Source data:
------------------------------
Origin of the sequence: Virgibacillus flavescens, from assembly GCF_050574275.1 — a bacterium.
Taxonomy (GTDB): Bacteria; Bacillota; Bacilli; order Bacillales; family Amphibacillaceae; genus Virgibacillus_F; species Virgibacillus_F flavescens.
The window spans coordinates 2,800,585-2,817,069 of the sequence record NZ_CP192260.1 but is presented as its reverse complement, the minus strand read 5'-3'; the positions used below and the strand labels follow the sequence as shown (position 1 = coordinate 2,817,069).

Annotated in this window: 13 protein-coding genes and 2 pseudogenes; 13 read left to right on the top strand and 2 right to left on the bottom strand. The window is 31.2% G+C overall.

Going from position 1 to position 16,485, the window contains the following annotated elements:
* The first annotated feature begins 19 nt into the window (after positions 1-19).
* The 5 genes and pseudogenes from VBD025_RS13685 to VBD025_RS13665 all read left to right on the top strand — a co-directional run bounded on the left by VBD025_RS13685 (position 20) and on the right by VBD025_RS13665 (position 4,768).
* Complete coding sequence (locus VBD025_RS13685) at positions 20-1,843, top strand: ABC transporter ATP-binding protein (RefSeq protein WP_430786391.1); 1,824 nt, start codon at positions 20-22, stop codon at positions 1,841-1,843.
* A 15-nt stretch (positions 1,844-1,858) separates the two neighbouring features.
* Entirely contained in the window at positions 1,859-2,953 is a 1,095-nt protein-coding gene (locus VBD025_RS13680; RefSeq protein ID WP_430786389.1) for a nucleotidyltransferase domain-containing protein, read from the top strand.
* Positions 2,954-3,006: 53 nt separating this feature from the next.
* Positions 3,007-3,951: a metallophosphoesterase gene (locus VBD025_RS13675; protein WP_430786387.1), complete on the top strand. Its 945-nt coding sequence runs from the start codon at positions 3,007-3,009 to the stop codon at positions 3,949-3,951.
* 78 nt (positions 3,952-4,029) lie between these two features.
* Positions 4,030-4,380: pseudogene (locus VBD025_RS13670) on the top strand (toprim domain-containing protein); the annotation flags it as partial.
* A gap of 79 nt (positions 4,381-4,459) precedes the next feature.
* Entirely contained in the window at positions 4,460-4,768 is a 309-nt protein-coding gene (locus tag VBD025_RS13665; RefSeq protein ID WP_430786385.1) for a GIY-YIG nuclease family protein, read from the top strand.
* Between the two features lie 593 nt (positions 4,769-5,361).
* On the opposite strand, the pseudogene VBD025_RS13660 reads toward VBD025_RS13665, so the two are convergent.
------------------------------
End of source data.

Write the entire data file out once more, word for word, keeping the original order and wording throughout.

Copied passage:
Origin of the sequence: Virgibacillus flavescens, from assembly GCF_050574275.1 — a bacterium.
Taxonomy (GTDB): Bacteria; Bacillota; Bacilli; order Bacillales; family Amphibacillaceae; genus Virgibacillus_F; species Virgibacillus_F flavescens.
The window spans coordinates 2,800,585-2,817,069 of the sequence record NZ_CP192260.1 but is presented as its reverse complement, the minus strand read 5'-3'; the positions used below and the strand labels follow the sequence as shown (position 1 = coordinate 2,817,069).

Annotated in this window: 13 protein-coding genes and 2 pseudogenes; 13 read left to right on the top strand and 2 right to left on the bottom strand. The window is 31.2% G+C overall.

Going from position 1 to position 16,485, the window contains the following annotated elements:
* The first annotated feature begins 19 nt into the window (after positions 1-19).
* The 5 genes and pseudogenes from VBD025_RS13685 to VBD025_RS13665 all read left to right on the top strand — a co-directional run bounded on the left by VBD025_RS13685 (position 20) and on the right by VBD025_RS13665 (position 4,768).
* Complete coding sequence (locus VBD025_RS13685) at positions 20-1,843, top strand: ABC transporter ATP-binding protein (RefSeq protein WP_430786391.1); 1,824 nt, start codon at positions 20-22, stop codon at positions 1,841-1,843.
* A 15-nt stretch (positions 1,844-1,858) separates the two neighbouring features.
* Entirely contained in the window at positions 1,859-2,953 is a 1,095-nt protein-coding gene (locus VBD025_RS13680; RefSeq protein ID WP_430786389.1) for a nucleotidyltransferase domain-containing protein, read from the top strand.
* Positions 2,954-3,006: 53 nt separating this feature from the next.
* Positions 3,007-3,951: a metallophosphoesterase gene (locus VBD025_RS13675; protein WP_430786387.1), complete on the top strand. Its 945-nt coding sequence runs from the start codon at positions 3,007-3,009 to the stop codon at positions 3,949-3,951.
* 78 nt (positions 3,952-4,029) lie between these two features.
* Positions 4,030-4,380: pseudogene (locus VBD025_RS13670) on the top strand (toprim domain-containing protein); the annotation flags it as partial.
* A gap of 79 nt (positions 4,381-4,459) precedes the next feature.
* Entirely contained in the window at positions 4,460-4,768 is a 309-nt protein-coding gene (locus tag VBD025_RS13665; RefSeq protein ID WP_430786385.1) for a GIY-YIG nuclease family protein, read from the top strand.
* Between the two features lie 593 nt (positions 4,769-5,361).
* On the opposite strand, the pseudogene VBD025_RS13660 reads toward VBD025_RS13665, so the two are convergent.